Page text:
DomainFactory Advises All Users to Change Passwords Following Hack

DomainFactory, owned by GoDaddy and one of the largest German web hosting providers, confirmed a data breach where customers’ personal and financial data had been compromised and asked all users to update their passwords. The investigation into the breach was triggered by a note posted on the DomainFactory support forum by an unknown attacker who breached servers to obtain data about someone who apparently owes him a very large debt.

DomainFactory said the attacker did not show any intention of selling or leaking the captured data, though “a data feed of certain customer information, accessed by the attacker, was left open to external third parties after a system transition”.  Users are advised to update other logins where the same password is used and to monitor bank statements for unauthorized transactions.

Security Breach at Timehop Exposes Data for 21 Million Users

In July, a major security breach at Timehop –a popular social media memory app –reportedly compromised 21 million users’ personal details. Of the affected customers, 4.7 million had a phone number attached to their account. According to the company, an access credential on its cloud computing account – which had not been secured by multifactor authentication — was compromised, causing the breach. The company has now taken steps to implement multifactor authentication to secure the accounts and authorization process. The company recommends its users – who had phone numbers attached to their account – take additional security measures by contacting their telecom provider to ensure that their number is secure from the threat of illegal porting.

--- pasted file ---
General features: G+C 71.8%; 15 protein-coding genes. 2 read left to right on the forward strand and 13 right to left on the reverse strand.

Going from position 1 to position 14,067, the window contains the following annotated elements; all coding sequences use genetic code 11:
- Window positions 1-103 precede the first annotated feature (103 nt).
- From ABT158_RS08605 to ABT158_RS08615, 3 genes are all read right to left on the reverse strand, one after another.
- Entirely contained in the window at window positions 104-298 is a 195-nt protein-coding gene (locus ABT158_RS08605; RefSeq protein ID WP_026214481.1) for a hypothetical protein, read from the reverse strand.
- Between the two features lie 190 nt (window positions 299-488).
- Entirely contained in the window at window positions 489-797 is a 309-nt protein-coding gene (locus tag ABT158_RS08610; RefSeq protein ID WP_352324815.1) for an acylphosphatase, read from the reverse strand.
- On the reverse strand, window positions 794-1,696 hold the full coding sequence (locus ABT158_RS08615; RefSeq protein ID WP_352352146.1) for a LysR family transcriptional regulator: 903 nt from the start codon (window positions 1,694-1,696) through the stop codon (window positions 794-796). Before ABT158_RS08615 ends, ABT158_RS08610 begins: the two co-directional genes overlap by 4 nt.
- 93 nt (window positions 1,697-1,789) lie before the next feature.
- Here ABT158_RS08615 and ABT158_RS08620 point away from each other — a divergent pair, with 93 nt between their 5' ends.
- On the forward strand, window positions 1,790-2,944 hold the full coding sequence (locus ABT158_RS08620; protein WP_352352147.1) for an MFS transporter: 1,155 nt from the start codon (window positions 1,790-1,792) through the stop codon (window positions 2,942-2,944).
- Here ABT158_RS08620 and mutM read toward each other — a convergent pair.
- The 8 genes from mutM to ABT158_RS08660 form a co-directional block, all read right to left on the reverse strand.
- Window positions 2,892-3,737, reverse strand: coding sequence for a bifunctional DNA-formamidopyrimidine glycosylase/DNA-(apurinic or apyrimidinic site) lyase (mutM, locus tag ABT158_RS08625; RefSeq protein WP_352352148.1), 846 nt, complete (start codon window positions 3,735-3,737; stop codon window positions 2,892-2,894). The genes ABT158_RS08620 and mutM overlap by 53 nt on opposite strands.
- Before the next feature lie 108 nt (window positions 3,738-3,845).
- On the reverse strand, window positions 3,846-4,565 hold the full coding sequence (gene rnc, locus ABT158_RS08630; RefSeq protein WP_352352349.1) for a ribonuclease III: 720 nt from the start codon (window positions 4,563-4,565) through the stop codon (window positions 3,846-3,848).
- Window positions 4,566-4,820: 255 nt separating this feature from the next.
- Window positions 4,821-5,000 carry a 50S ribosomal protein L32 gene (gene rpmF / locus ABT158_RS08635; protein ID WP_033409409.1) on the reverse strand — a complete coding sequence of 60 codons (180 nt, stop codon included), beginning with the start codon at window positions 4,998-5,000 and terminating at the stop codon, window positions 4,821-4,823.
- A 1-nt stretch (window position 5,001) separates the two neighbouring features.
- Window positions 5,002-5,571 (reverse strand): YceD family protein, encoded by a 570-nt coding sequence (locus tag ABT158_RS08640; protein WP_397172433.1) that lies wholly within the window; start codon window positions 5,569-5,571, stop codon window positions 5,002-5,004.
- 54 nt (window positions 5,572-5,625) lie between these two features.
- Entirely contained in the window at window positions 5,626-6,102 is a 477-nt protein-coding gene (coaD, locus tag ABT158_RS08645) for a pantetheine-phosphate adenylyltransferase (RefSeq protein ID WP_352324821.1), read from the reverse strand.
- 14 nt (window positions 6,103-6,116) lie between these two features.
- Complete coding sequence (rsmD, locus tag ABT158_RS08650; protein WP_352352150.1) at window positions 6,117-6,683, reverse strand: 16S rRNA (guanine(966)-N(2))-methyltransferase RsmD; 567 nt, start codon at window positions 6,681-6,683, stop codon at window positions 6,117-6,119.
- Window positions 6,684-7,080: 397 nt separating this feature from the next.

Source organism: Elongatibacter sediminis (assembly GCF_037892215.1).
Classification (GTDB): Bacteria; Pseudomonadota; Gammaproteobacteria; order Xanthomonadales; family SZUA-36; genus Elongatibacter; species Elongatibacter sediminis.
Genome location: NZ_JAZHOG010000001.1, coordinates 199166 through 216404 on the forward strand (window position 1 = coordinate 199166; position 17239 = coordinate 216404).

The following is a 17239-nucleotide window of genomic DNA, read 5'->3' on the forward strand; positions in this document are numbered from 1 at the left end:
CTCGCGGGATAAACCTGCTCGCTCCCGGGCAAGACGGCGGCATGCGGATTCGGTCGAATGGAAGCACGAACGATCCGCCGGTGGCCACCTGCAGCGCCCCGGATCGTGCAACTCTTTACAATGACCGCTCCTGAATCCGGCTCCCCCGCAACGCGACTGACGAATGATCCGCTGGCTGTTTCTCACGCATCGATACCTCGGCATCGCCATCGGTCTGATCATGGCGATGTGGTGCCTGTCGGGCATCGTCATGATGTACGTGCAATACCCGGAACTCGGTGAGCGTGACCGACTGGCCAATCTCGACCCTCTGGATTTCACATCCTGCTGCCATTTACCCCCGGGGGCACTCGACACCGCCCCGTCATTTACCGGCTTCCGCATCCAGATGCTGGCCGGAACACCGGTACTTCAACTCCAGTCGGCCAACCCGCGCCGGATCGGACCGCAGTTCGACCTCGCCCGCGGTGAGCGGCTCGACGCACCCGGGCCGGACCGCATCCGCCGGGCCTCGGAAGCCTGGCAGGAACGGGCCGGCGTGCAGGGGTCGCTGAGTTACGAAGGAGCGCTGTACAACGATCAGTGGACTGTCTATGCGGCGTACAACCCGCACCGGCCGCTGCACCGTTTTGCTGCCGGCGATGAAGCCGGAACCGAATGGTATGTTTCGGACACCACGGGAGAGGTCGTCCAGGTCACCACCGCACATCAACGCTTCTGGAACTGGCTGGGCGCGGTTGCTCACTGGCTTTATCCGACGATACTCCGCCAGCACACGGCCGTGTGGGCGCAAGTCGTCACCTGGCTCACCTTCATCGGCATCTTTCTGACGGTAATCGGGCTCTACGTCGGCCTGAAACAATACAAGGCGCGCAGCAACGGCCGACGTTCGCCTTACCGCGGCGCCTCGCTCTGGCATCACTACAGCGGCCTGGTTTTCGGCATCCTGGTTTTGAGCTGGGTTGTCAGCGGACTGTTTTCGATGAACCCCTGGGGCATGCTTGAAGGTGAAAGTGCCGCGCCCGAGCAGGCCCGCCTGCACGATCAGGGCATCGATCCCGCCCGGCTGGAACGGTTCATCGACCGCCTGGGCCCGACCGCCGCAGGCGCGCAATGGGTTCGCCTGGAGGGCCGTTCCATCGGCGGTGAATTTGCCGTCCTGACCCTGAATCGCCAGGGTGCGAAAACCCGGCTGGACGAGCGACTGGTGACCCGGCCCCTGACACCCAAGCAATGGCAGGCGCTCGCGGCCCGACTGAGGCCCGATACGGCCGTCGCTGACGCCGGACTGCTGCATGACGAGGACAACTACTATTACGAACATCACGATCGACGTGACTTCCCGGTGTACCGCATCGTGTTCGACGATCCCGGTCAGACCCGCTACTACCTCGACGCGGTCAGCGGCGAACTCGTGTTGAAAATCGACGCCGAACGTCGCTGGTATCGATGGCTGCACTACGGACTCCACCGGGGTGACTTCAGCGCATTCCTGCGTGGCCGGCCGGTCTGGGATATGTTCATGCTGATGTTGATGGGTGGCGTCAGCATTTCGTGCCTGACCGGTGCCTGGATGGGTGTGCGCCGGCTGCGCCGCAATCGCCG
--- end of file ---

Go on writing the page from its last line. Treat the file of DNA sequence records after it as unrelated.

Thousands of Accounts Compromised in Typeform Breach

Typeform, a Spanish online survey company, suffered a security breach which affected thousands of customer accounts. Attackers downloaded a ‘partial backup’ of its customer data, causing the breach. Businesses use Typeform software to conduct online customer survey and quizzes. The company informed the affected account holders via email. Some of the affected customers like The Tasmanian Electoral Commission, British prestige brand Fortnum & Mason, digital bank Monzo, and food maker Birdseye have issued their own alerts regarding the breach. Businesses affected by the breach should keep an eye on phishing scams that could misuse personal details compromised in the incident.

Dixon’s Carphone Breach Is Bigger than Expected

June’s ‘Month in Hacks’ mentioned the major data breach at Dixons Carphone — a European electronics and telecommunications retailer – impacting 5.9 million customers’ bank card details along with 1.2 million personal records. The impact is far worse than first reported, with ten million customer records being compromised during the breach. Hackers attempted to compromise one of the card processing systems of Currys PC World and Dixons Travel outlets, thereby exposing customer card details and personal details such as name, physical address or email address.